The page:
We have a Long Term Care insurance policy that will pay for home health
care on a more regular basis when it is needed.  For now, we have to
cover the first 90 days of care ourselves so we have the aide come in
for the minimum amount of time (2 hours).  After we pay for 90 days, the
policy will begin to pay.   If Phyl needs more intensive care and
support someday, this will help cover some of the costs.  While it is
really difficult thinking about this, we are doing what we can to be
prepared.  If we can afford it, I’ll retire so that I can be home as
well.  I have a difficult time leaving Phyl at home even when someone is
with her, but right now we need the money.

Phyl’s friends started something called a “Meal Train”.  They are
bringing dinner to us twice a week (and with leftovers it often lasts
another day).  Phyl can’t really prepare meals but she is getting pretty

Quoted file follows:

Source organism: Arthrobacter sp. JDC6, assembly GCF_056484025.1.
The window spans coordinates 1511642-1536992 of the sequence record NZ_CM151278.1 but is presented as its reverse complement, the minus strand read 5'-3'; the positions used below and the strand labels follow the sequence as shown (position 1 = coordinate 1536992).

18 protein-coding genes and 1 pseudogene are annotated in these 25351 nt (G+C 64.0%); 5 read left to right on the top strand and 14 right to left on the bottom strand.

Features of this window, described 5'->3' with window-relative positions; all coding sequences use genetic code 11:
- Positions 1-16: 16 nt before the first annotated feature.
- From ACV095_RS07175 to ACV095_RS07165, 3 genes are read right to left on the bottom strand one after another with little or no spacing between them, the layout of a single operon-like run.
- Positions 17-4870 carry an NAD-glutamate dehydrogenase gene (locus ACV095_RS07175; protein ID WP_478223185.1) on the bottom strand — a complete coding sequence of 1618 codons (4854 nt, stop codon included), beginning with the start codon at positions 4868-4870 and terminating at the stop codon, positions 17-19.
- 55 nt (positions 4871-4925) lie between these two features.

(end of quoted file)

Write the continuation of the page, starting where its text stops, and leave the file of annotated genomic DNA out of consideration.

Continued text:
good at giving me cooking instructions!  So the Meal Train has been
really helpful and we are getting some great meals!  She has an amazing
network of friends.  In fact a few of them just showed up and I can hear
them laughing in the living room (while I hide out in our office – the
former guest room).

I think I mentioned that we remodeled my old office into our bedroom on
the main floor so Phyl can avoid steps.  I put ramps onto the house from
the garage so she can drive her scooter into the mud room and then push
her walker into the kitchen.  We just met with a contractor to start the
bathroom remodel (roll in shower, accessible sink, more space to turn a
chair around etc.). It is a major job and will require completely
gutting the downstairs bathroom.  We hope to have some of this done
while we are in Aruba in January but it is going to be very disruptive
for a while.  But it has to be done….

Her physical abilities continue to decline slowly.  Doing just about
anything is hard and tiring.  Stairs are really rough.  Jake took her to